14. ^ a b c d e "Report of incident on 15-MAR-2011". Comodo group. Retrieved 2011-03-24. 
  15. ^ Hallam-Baker, Phillip (March 23, 2011). "The Recent RA Compromise". Comodo Blog. Retrieved 2011-03-24. 
  16. ^ Eckersley, Peter (March 23, 2011). "Iranian hackers obtain fraudulent HTTPS certificates: How close to a Web security meltdown did we get?". EFF. Retrieved 2011-03-24. 
  17. ^ "Iran accused in 'dire' net security attack" (BBC). BBC News. March 24, 2011. Retrieved 2011-03-24. 
  18. ^ "Detecting Certificate Authority compromises and web browser collusion". TOR. March 22, 2011. Retrieved 2011-03-24. 
  19. ^ Elinor Mills and Declan McCullagh (March 23, 2011). "Google, Yahoo, Skype targeted in attack linked to Iran". CNET. Retrieved 2011-03-24. 
  20. ^ "Microsoft Security Advisory (2524375)" (Microsoft). March 23, 2011. Retrieved 2011-03-24. 
  21. ^ "Microsoft Security Advisory: Fraudulent Digital Certificates could allow spoofing". Microsoft. March 23, 2011. Retrieved 2011-03-24. 
  22. ^ Bright, Peter (March 28, 2011). "Independent Iranian Hacker Claims Responsibility for Comodo Hack" (WIRED). Wired. Retrieved 2011-03-29.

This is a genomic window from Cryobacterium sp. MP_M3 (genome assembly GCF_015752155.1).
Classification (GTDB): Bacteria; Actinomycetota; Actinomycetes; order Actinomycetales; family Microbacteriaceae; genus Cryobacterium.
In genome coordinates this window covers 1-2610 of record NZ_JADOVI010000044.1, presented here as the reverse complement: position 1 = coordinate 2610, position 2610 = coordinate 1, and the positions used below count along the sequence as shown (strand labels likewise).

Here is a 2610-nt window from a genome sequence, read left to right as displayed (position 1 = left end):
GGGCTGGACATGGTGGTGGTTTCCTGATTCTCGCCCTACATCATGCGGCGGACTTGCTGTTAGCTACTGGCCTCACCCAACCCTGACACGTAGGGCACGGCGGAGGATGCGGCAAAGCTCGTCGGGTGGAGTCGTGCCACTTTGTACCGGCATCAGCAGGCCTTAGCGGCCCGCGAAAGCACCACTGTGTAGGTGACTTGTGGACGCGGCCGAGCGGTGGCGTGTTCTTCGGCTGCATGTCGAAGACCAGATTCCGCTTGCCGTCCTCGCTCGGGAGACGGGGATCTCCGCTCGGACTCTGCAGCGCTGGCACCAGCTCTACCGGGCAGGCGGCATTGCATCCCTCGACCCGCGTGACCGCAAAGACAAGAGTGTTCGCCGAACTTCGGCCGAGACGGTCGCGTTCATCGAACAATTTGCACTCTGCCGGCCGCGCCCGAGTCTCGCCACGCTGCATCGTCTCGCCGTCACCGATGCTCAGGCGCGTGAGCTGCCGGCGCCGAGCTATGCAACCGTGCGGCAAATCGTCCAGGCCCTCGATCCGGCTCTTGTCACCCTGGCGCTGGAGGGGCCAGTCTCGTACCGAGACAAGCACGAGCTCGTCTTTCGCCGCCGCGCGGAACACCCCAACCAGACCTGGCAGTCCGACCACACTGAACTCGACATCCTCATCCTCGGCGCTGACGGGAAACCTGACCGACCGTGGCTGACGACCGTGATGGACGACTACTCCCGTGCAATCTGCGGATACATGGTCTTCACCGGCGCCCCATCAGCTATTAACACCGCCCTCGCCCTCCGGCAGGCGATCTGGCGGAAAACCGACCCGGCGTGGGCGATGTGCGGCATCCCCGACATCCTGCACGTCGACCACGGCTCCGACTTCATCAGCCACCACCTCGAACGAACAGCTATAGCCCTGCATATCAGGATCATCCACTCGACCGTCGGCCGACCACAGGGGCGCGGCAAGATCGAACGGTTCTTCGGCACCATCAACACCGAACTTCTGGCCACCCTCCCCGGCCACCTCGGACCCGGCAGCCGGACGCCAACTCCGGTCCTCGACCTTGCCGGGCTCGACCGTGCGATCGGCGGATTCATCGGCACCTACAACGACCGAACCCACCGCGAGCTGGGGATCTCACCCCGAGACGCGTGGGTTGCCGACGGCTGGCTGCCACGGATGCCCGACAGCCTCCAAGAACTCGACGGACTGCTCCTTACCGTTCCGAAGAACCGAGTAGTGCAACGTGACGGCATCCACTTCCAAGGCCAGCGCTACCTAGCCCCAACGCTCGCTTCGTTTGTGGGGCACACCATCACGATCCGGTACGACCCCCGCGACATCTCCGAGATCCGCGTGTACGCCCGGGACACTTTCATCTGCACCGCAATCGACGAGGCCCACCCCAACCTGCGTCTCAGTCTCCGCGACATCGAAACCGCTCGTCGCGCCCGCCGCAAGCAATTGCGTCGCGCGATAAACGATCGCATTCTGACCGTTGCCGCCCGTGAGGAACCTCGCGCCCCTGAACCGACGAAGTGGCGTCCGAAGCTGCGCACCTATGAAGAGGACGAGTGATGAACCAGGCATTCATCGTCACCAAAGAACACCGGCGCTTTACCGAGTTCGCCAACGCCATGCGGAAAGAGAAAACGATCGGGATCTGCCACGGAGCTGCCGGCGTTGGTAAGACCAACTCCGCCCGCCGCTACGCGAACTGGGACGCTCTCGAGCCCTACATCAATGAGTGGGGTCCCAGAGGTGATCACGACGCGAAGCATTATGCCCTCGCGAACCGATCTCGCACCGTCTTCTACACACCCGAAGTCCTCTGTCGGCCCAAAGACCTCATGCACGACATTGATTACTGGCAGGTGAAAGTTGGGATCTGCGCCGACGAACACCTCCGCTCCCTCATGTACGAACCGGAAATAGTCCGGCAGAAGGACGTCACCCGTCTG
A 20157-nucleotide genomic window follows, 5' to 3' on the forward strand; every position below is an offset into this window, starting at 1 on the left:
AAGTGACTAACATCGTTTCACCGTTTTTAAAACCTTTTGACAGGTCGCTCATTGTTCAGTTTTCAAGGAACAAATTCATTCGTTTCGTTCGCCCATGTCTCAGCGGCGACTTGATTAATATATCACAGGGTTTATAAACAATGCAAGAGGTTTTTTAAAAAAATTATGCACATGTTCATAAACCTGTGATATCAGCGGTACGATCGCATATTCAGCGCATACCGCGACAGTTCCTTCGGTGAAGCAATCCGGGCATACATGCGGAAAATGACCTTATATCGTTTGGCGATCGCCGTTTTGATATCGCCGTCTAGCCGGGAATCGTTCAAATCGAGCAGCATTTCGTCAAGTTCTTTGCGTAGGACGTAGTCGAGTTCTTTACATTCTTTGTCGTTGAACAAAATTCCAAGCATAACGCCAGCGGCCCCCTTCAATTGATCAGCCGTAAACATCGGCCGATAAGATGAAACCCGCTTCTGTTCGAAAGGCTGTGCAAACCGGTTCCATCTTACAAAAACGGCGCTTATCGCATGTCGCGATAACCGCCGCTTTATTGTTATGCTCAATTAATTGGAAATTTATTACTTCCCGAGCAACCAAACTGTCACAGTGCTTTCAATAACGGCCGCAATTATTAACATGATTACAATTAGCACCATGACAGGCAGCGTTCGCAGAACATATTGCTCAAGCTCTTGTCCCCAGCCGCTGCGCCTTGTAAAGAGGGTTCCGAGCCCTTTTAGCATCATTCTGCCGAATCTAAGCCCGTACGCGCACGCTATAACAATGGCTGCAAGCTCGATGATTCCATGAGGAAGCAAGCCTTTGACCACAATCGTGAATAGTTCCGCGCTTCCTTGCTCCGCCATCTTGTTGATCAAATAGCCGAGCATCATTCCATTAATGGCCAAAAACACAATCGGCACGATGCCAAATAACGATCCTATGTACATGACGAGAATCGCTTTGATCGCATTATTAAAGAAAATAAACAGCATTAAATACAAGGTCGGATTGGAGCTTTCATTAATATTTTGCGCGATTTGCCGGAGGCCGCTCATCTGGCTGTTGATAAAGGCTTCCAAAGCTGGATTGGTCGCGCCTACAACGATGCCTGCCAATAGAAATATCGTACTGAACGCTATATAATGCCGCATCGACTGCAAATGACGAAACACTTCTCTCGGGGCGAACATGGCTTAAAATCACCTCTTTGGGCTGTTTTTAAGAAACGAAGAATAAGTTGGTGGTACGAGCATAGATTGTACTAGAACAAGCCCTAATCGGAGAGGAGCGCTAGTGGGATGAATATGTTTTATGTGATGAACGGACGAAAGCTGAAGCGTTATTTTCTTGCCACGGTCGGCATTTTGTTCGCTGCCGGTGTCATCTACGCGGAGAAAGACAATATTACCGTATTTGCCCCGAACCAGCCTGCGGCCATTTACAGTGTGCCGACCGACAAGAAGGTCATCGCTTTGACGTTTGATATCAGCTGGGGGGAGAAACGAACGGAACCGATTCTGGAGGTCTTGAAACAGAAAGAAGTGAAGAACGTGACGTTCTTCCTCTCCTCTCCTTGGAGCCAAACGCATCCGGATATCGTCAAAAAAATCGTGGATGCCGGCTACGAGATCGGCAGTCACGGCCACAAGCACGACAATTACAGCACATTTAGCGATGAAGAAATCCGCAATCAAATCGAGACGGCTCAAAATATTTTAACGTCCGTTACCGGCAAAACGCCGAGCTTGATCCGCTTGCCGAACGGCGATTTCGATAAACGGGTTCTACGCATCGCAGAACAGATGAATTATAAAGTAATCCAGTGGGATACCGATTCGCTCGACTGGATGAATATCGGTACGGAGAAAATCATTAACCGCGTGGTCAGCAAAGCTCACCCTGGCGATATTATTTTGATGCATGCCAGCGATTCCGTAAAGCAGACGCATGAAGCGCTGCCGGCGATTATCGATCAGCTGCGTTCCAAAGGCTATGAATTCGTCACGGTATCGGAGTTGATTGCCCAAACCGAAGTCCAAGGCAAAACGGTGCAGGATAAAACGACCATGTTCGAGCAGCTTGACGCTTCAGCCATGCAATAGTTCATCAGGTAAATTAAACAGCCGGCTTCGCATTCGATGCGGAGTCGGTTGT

23. ^ "ComodoHacker's Pastebin". 
  24. ^ "Best Free Windows 7 / Vista 64-bit Software". Gizmo's Freeware. 2 December 2010. Retrieved 25 December 2010. 
  25. ^ Products and Solutions
  26. ^ "Proactive Security Challenge: Results and comments". Difinex Ltd. Retrieved 25 December 2010. 
  27. ^
  28. ^ "Prevent Buffer Overflow Attack with Comodo Memory Firewall". TechMixer. 26 September 2008. Retrieved 25 December 2010. 
  29. ^ Gralla, Preston (2 December 2008). "Comodo Registry Cleaner (PCWorld)". PC World Australia. IDG Communications. Retrieved 25 December 2010. 
  30. ^,2817,2415202,00.asp
  31. ^
  32. ^,2817,2399585,00.asp
  33. ^
  34. ^,2817,2414835,00.asp
  35. ^ "Comodo System Utilities Review".